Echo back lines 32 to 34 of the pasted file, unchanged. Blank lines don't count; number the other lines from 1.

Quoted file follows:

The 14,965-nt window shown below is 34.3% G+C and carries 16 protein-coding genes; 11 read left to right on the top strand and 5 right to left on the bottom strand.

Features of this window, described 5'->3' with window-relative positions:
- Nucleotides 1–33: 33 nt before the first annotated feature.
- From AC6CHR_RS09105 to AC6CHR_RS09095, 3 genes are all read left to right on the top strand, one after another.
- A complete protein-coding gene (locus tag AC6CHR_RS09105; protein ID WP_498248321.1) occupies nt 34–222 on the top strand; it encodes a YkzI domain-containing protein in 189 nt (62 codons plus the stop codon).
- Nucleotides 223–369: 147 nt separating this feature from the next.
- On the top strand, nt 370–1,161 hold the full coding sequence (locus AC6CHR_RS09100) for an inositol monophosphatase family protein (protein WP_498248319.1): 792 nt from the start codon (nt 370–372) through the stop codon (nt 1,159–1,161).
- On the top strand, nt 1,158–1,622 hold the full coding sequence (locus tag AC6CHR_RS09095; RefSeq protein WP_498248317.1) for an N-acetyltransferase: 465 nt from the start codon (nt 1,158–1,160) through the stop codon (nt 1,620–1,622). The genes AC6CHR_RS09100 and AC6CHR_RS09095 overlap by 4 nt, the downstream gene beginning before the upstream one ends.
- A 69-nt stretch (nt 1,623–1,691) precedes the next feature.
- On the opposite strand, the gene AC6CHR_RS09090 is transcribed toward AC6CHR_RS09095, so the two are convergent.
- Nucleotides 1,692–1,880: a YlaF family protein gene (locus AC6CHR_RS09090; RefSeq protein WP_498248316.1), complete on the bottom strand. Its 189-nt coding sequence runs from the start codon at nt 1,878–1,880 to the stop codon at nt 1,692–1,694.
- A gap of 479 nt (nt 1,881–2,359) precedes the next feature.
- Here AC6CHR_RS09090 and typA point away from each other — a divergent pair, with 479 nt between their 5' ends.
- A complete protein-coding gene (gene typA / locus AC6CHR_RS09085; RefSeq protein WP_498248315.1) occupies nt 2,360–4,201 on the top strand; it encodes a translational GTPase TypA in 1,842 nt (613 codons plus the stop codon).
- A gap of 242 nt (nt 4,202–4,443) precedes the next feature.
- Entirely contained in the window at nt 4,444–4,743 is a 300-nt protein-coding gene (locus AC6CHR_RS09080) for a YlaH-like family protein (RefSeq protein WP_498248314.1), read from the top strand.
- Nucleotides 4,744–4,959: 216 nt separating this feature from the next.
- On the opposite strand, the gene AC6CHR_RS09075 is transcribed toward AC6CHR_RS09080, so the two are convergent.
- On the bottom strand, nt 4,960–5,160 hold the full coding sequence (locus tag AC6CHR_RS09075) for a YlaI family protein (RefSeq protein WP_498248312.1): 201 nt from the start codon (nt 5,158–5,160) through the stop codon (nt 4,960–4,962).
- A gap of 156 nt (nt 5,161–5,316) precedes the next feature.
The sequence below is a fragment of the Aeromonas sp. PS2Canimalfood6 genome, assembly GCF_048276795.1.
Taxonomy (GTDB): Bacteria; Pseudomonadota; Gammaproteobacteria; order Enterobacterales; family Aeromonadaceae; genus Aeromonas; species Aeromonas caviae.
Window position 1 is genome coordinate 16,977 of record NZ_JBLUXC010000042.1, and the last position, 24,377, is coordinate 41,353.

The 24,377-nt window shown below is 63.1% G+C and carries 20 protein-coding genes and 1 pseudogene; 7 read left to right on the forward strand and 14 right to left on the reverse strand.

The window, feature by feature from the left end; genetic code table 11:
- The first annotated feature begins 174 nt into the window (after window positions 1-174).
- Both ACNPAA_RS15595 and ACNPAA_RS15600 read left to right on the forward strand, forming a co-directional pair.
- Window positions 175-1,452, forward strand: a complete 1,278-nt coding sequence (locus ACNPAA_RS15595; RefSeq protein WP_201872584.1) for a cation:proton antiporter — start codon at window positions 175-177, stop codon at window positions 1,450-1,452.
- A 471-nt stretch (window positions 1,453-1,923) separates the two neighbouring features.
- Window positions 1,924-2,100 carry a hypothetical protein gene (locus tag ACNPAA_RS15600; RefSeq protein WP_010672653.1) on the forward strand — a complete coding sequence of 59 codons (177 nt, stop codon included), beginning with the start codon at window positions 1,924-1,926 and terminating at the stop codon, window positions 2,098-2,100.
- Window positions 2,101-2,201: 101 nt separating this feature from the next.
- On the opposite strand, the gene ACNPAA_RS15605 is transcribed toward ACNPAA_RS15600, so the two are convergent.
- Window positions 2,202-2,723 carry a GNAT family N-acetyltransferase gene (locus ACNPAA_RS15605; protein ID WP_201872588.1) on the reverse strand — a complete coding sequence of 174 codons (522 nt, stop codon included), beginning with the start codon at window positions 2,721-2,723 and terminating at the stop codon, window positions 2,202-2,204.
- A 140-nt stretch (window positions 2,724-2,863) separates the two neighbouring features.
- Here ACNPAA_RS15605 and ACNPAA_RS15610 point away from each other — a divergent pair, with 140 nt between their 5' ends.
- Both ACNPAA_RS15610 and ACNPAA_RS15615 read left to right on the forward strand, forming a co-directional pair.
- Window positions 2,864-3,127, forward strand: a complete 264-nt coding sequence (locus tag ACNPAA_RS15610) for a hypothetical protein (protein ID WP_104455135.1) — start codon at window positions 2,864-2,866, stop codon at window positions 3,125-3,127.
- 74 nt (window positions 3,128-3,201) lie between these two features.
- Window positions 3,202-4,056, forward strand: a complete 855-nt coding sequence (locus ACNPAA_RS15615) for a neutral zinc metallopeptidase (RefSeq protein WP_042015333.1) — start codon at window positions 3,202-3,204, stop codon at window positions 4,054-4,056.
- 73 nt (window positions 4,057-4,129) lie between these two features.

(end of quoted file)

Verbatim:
- On the opposite strand, the gene ACNPAA_RS15605 is transcribed toward ACNPAA_RS15600, so the two are convergent.
- Window positions 2,202-2,723 carry a GNAT family N-acetyltransferase gene (locus ACNPAA_RS15605; protein ID WP_201872588.1) on the reverse strand — a complete coding sequence of 174 codons (522 nt, stop codon included), beginning with the start codon at window positions 2,721-2,723 and terminating at the stop codon, window positions 2,202-2,204.
- A 140-nt stretch (window positions 2,724-2,863) separates the two neighbouring features.